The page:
J is for Jailed

I have one little quirky trait. Well at least one that I will admit to.

I am fascinated with jails… always have been. I blame my father.

He was a politician and a new jail had opened up in our town. Being who he was, he was required to go cut the ribbon (or maybe the wire) to announce its new opening. I guess small town Canada is desperate to celebrate anything.

Yay! We have criminals and now we have a finer place to put them. Check out these cells!

My eyes were wide open. I took it all in and from there it began.. the fascination that is… not the time spent.

Having visited jails in Canada and one in South Africa (admittedly a bit scary but a job requirement to determine voter eligibility for its first non-racial democratic election), my all-time favourite jail experience was visiting Alcatraz off the coast of San Francisco.

Standing forlornly out in the water on an island, it felt eerie, unlike any place I have been. I couldn’t get my head wrapped around what it would have been like. Until I discovered…

There was actually a former prisoner signing autographs of his book right there in Alcatraz.

Rushing to the cue, I stand in awe. Like some teen obsessed with fan fiction, I wait to buy the book, get it autographed and then ask a question or two.

Finally I am there. I am standing in front of him. And this mouth, that usually works in overdrive, completely rebels.

I ask nothing. I am a star struck (well convict struck) loser.

Shyly moving away from the table, I grab the book and proceed to gobble it up; word by word.

On a more serious note, I am drawn to books about people wrongly convicted of crimes (David Milgaard) and how the justice system can fail. On a lighter (?) note, viewing Wentworth and Shawshank Redemption replaces my desire to visit jails; which occurs less and less. Probably a good thing.

Staying out of trouble with Cheryl and The Family C from A to Z.

Do you have a favourite book and/or movie that is set in a jail?


Sucking It Up To Ask A Question

I used to be really good at this.

When I was 18 and backpacking through Europe, we asked questions all the time. I remember an entire day spent looking for contact solution in some Italian city; desperately pointing to my contacts and using hand gestures for cleaning said contacts. Finally we hit the contact bonus and found some. A scary moment for an 18-year-old who might have to resort to wearing glasses which in the old days, were pretty sad affairs. Think 2 big thick coke bottle lenses in some kind of unattractive accompanying frame. So yes, I was motivated to ask the questions.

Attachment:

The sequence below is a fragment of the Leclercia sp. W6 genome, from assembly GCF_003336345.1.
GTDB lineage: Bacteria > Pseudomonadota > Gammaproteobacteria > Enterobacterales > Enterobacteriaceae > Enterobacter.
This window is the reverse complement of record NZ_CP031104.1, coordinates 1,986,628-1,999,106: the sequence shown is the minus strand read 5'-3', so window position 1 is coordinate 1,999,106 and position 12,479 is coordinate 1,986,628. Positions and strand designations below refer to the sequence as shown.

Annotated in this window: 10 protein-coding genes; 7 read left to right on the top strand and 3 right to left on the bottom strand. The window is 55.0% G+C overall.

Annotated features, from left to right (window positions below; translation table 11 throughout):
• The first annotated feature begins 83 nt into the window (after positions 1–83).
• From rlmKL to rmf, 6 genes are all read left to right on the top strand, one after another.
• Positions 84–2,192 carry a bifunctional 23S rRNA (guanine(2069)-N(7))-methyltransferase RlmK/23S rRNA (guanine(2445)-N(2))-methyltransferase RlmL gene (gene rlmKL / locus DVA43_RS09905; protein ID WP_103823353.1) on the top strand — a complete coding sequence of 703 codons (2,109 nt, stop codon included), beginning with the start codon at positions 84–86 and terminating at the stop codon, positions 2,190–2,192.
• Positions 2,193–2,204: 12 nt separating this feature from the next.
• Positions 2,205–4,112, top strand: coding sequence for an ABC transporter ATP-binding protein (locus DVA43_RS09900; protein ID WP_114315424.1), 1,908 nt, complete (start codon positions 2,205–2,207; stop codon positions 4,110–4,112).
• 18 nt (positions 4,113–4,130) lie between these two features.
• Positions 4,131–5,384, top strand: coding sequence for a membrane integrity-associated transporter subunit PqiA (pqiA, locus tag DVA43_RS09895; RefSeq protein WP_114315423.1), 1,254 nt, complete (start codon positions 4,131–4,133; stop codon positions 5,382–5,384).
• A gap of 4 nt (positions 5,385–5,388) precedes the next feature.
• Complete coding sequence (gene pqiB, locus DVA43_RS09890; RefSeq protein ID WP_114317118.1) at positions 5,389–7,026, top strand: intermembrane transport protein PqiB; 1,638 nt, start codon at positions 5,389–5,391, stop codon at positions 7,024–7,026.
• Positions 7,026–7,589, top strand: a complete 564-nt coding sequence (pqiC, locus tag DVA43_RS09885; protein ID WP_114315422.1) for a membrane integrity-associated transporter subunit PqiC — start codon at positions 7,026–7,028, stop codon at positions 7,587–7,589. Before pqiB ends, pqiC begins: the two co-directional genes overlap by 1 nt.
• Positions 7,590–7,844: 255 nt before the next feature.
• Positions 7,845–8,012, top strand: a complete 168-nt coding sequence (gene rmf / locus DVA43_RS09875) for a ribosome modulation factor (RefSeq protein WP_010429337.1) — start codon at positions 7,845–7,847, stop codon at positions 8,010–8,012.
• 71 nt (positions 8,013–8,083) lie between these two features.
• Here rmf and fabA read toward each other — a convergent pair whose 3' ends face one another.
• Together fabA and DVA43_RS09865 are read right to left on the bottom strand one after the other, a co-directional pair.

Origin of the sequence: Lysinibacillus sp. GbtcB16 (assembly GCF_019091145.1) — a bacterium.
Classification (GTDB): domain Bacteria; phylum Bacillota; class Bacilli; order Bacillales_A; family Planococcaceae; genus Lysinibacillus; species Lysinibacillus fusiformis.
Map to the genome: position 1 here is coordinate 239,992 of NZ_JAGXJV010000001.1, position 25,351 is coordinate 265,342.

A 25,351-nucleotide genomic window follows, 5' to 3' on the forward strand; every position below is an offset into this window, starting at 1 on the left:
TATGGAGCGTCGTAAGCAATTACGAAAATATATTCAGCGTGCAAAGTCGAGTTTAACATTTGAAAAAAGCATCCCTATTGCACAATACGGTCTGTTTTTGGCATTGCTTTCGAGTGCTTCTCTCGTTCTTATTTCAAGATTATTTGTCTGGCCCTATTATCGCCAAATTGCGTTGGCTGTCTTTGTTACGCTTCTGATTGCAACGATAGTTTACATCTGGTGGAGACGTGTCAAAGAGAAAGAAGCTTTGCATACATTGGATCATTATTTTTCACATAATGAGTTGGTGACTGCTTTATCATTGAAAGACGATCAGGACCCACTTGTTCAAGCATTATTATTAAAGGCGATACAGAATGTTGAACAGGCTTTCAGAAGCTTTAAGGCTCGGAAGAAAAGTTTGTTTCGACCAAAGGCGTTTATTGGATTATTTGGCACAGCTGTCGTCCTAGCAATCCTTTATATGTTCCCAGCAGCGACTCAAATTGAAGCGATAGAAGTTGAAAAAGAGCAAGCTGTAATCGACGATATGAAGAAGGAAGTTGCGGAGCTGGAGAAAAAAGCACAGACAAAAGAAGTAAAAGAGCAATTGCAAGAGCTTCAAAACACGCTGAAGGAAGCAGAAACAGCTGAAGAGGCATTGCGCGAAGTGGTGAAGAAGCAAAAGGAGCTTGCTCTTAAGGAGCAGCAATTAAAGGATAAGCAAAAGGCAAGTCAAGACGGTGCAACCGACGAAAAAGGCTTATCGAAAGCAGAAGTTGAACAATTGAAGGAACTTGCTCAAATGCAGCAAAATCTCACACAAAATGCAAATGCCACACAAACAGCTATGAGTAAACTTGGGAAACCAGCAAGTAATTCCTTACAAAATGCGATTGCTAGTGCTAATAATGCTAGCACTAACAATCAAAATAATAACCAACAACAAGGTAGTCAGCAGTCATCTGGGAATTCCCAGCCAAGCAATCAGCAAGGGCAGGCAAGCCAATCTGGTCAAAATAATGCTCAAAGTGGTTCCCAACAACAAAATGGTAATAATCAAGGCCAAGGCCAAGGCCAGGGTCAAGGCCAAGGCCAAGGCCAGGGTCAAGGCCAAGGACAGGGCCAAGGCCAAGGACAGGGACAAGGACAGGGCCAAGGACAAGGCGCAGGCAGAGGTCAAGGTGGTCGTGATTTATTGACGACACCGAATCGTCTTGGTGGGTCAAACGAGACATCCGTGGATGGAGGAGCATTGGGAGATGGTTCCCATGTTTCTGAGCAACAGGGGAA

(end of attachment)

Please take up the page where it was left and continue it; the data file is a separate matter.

Gradually this changed. Somehow I became “cooler” or “wiser” or “more experienced” and I thought less of asking questions and more of finding it on my own. Do people actually get more stubborn and determined as they get older? Well… a glance at my mom and that might suggest some truth in that statement. 🙂 Anyway, I remember when this came back to bite me in the butt for the first time.

Chris and I were taking some alone time for a romantic holiday to San Francisco. My dad had sworn by San Francisco and said we MUST go there. So here we are on our first day out and I have the guidebook in hand and we are off to explore. Note to couples: before dating, ensure one of you is good at reading maps; NOT both of you think you are good at reading maps but maybe neither is. The latter doesn’t paint quite as pretty of picture. So we head towards China Town and this is where it begins.

“Ah, Chris, do you know where we are going?”


“Oh, okay. Should we just double-check on the map of our guidebook just to be sure?”

“Well, fine.”

I “read” map, set the direction, off we go, to NOT find China Town anytime soon.

“Do you want to take a look at the map? Just to know if we are definitely going the right way.”


Looks at it and off we go; still lost and wandering in maybe San Francisco circles; looking for a way out to find China Town.

This continued for some time. You know that deathly silence that occurs between couples when things aren’t quite working out? Yup. We had that going on pretty well.

Somehow by a miracle, we ended up in China Town but by that time, we were no longer “happily exploring” as much as “frustratingly enduring”. I remember entering the fortune cookie factory (our sole goal), looking around quickly and thinking, that wasn’t worth the fight.

So I have learned that sucking it up to ask the question a tad earlier can save you some grief later on.

Despite experience backpacking, you still end up in places where the guidebook is useless, or its maps are useless, or you are useless and you have to move beyond that pride. I once would have known how to manage and get on these Cambodian boats; knowing exactly which one, how much to pay, where to sit but upon returning to Cambodia, I would now have zero clue. Yes, Cheryl, despite having lived there, you will now have to ask some questions.